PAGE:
Knowing your audience is key


Joaquin De La Torre, Staff Reporter

Some might argue that Linkedin’s current attempt to pander to a younger generation of users by adding a stories feature to their platform is kind of pointless and ridiculous, however, I think it is actually a fairly good idea.

Originally, the main purpose of Linkedin was so that professionals could market their resumes on a internet platform, so employers could see an applicant’s set of skills and any accolades they might have obtained in previous endeavours.

Additionally, Linkedin made it so employers could post job opportunities to a wider, more global pool of candidates.

Linkedin stories would be the social networking site’s most recent attempt to revamp their platform for a younger audience, but it is not their first.

Following on the heels of Instagram and Facebook, in 2019 Linkedin launched Linkedin Live, which allowed users to live-stream to their network of connections.

It seems to me from the articles I have read that Linkedin Live did not really catch on the way executives projected it would.

Yet, I think Linkedin’s experimentation with SnapChat like stories might prove itself to be a more profitable venture for the company in terms of increased inflow.

Especially with users who are part of the younger demographic because it is way more useful than the ability to live-stream.

According to the Article published by Forbes, Pete Davies, LinkedIn’s Head of Content Products, alleged “that a company might use stories to share “key moments from work events” or “tips and tricks that help us work smarter”.

I think that when thought of in that way, the stories feature being available on Linkedin seems really useful to young professionals.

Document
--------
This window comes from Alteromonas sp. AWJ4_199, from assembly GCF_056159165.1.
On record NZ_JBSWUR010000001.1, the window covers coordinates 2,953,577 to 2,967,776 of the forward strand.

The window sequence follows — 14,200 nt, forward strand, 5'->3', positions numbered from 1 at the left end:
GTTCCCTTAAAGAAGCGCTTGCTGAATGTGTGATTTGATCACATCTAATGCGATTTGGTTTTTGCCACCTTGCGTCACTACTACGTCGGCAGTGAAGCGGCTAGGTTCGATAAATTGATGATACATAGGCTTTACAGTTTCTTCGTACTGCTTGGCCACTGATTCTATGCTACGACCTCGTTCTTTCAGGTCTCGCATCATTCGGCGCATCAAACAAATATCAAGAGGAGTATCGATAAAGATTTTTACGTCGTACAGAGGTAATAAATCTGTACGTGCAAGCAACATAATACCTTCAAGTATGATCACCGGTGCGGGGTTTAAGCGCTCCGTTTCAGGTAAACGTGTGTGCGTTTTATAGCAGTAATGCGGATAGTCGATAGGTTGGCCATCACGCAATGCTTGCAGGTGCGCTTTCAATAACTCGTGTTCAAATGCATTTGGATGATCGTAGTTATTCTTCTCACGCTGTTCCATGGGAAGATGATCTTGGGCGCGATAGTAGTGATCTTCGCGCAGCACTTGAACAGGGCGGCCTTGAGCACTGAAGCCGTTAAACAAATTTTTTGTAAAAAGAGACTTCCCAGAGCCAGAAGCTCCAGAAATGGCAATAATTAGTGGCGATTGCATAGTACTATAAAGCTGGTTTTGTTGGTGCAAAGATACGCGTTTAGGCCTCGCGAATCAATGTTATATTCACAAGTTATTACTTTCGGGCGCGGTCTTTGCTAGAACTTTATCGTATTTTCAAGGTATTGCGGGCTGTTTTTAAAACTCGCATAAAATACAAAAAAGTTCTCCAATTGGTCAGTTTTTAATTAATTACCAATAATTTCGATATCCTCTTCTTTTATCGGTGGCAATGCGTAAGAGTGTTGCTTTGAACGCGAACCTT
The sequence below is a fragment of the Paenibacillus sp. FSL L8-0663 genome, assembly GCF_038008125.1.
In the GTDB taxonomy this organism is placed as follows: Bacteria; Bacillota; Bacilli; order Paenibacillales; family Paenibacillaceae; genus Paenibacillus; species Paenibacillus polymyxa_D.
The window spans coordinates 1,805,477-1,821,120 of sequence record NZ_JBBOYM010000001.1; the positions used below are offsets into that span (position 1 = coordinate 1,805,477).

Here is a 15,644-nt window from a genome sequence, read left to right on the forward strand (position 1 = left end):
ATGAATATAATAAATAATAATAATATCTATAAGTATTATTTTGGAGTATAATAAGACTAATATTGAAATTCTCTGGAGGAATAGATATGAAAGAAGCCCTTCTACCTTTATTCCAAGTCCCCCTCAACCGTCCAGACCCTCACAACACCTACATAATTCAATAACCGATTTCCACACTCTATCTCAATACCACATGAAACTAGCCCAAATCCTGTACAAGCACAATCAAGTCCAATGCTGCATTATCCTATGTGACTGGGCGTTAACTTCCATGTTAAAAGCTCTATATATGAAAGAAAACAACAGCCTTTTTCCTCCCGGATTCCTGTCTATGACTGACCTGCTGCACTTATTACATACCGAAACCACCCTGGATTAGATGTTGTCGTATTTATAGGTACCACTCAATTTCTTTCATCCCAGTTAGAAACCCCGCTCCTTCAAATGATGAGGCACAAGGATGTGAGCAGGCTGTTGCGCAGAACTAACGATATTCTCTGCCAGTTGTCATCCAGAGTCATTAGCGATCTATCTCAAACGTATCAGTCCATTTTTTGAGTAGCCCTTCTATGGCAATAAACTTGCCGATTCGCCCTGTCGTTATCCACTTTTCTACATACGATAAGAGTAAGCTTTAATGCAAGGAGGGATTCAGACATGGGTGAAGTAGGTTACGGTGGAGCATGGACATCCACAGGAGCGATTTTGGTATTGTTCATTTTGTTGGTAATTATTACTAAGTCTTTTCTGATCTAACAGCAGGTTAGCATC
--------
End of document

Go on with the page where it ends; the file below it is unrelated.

Instead of posting about the business conference they are attending on SnapChat, where at most three of their friends will see it, they can just post about it on their Linkedin story.

This way your target audience, which is your professional network, will see whatever conference, networking event or workshop you are attending.

Linkedin stories can create more opportunities for the young professional to foster new connections or maintain an old one through the sharing of their experiences.

Another benefit I can think of for Linkedin stories is the beneficial element that comes when you help humanize profiles for prospective employers.

These days, companies do not only want an employee who looks good on paper, but they also want somebody whose personality can merge well with other people and reflect similar values that the company aspires to represent.

By integrating a stories feature, maybe one that is similar to Instagrams, where you can turn specific stories into highlights, Linkedin can help professionals share themselves in a more intimate way with employers.

Ultimately, I think that there are possible ways for Linkedin stories to go wrong, or at least create some amazing epic fail moments, but I also see the value that Linkedin stories could bring to their users.